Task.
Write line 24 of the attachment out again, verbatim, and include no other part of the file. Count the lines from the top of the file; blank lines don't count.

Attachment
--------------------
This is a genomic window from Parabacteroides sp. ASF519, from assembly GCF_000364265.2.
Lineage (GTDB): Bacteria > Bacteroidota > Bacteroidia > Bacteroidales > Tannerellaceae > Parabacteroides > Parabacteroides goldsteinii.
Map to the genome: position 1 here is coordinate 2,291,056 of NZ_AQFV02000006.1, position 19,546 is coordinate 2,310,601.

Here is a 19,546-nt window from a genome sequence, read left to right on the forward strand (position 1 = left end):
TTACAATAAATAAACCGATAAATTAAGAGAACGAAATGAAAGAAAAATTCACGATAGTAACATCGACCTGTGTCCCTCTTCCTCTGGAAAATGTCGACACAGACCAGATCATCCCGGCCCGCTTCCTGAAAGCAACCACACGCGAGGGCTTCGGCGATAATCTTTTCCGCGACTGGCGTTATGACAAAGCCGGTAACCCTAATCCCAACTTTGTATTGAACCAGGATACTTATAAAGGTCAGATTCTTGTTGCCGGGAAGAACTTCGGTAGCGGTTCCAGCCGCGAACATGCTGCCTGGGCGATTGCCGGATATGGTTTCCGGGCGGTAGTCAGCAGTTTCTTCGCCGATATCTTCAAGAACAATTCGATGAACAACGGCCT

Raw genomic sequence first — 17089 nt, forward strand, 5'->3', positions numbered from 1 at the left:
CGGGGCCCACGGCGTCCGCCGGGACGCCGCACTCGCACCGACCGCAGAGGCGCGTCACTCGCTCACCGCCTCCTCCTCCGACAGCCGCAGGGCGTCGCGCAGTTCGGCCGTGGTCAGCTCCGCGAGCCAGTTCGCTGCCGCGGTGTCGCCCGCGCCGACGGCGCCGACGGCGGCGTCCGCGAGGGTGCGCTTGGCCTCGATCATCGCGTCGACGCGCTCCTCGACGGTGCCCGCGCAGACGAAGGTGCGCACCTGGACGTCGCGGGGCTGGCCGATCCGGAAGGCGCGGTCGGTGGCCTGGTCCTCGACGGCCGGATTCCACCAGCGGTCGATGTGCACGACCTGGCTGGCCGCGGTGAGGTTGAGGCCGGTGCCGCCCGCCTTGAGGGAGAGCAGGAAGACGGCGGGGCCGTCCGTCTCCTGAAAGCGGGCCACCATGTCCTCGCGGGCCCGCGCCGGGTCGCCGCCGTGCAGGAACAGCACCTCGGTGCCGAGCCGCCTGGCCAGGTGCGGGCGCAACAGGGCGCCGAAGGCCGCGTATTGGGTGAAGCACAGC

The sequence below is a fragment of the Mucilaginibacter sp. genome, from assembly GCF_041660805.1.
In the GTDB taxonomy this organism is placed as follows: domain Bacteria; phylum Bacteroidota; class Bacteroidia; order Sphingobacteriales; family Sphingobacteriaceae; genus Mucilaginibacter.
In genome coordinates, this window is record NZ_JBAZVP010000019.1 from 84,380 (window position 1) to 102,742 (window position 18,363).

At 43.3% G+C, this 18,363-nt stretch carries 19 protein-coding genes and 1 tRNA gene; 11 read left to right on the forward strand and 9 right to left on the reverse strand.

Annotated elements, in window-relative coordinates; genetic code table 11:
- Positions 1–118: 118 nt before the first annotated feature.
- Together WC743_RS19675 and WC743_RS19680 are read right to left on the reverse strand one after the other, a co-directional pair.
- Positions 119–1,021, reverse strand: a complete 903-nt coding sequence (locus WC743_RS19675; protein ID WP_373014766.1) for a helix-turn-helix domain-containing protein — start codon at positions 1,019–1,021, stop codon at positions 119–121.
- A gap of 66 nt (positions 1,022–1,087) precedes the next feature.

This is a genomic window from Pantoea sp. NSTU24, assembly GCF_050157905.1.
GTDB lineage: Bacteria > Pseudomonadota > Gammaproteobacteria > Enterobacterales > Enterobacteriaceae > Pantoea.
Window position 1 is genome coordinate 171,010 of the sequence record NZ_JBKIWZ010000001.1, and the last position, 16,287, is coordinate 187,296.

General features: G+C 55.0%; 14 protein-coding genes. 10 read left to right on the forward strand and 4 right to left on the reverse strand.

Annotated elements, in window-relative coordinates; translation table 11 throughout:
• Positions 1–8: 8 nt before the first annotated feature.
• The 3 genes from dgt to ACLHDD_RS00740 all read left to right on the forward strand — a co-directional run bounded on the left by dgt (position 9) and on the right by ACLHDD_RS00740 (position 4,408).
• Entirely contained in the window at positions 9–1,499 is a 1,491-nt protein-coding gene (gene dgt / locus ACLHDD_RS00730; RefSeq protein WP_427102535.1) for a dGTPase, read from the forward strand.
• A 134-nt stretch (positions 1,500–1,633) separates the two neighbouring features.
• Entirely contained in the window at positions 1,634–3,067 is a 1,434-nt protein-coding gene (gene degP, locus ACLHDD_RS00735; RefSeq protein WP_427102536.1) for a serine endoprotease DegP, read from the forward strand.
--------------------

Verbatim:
• Entirely contained in the window at positions 9–1,499 is a 1,491-nt protein-coding gene (gene dgt / locus ACLHDD_RS00730; RefSeq protein WP_427102535.1) for a dGTPase, read from the forward strand.